John Brisben Walker was a self-made millionaire with a wide portfolio of ventures to his name. Born near Pittsburg Waler cofounded the Locomobile Company of America, invested in Stanley Steamer steam-powered automobiles, and edited Cosmopolitan magazine. But it was in Colorado where he made his biggest mark.
In 1905, Walker relocated to Colorado where he boosted farming by introducing irrigated alfalfa as a crop, developed the Riverfront Park area of Denver, and purchased over 4,000 acres of land. Forty of those acres he gifted to the Jesuits in 1887 where they built Regis University. With his land above Mount Falcon, he constructed a craftsman-style chalet in 1909. The home was built by stonemasons from Italy and included 10 bedrooms, eight fireplaces, a music room, an observation deck, library, and servants quarters.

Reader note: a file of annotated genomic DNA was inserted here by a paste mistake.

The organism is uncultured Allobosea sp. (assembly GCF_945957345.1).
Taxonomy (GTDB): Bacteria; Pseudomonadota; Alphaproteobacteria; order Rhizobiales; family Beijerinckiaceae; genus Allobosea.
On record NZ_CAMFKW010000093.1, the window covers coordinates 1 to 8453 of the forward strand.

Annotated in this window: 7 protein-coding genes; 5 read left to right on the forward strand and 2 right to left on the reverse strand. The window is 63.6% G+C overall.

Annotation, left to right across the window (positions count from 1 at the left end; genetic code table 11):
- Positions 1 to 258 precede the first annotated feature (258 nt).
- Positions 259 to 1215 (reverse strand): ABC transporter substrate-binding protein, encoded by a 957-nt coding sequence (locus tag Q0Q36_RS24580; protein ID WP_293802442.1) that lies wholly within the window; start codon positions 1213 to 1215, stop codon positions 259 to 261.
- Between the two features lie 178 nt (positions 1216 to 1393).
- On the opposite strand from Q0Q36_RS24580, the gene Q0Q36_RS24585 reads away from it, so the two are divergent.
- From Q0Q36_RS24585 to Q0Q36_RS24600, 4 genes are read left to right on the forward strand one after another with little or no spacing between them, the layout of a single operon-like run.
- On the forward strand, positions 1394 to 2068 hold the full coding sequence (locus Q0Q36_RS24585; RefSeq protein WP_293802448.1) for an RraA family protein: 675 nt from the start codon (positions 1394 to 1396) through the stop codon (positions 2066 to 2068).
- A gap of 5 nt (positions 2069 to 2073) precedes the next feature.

In 1916, John’s wife, Ethel Walker died. Two years later, lightning struck the Walker home and destroyed the structure. These two tragedies forced Walker to leave the area. The land he’d purchased and preserved became the foundation for the Denver Mountain Parks and Jefferson County Open Space’s hiking trails and public lands.